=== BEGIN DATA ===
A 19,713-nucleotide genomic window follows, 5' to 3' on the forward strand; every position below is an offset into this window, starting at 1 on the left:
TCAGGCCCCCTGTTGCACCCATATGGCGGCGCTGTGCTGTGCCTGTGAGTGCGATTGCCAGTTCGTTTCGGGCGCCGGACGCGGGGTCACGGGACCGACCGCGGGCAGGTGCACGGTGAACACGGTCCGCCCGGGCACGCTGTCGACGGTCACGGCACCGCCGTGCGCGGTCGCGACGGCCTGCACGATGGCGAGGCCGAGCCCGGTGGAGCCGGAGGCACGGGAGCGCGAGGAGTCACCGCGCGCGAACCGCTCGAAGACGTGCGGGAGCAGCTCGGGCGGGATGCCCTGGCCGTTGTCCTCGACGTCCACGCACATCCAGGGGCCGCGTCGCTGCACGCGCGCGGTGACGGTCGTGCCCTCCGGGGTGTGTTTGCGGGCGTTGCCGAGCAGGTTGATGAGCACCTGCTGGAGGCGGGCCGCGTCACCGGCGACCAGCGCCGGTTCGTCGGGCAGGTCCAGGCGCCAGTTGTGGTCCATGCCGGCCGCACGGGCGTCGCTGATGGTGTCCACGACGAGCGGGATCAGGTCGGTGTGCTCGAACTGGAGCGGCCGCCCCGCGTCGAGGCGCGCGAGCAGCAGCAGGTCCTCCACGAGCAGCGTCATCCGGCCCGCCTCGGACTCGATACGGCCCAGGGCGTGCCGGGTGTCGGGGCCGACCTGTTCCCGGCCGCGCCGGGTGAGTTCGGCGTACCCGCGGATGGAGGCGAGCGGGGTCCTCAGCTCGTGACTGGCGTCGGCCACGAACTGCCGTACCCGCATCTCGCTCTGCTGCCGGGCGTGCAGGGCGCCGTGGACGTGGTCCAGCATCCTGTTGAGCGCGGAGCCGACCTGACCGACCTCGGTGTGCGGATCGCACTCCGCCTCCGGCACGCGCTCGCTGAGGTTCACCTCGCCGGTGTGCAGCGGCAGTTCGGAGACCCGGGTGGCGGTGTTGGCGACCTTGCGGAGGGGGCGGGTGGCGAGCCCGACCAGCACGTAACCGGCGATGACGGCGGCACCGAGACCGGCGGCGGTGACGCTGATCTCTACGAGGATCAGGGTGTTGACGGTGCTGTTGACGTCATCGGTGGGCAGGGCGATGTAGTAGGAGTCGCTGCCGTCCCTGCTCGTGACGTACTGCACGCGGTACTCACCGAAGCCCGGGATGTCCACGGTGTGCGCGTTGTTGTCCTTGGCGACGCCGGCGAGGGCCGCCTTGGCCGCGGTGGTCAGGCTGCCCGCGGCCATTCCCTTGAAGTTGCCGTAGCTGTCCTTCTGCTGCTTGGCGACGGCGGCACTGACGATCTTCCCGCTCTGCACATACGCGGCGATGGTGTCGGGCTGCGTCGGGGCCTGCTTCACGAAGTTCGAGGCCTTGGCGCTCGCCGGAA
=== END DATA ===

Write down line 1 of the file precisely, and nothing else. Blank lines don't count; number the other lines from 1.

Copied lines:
A 19,713-nucleotide genomic window follows, 5' to 3' on the forward strand; every position below is an offset into this window, starting at 1 on the left: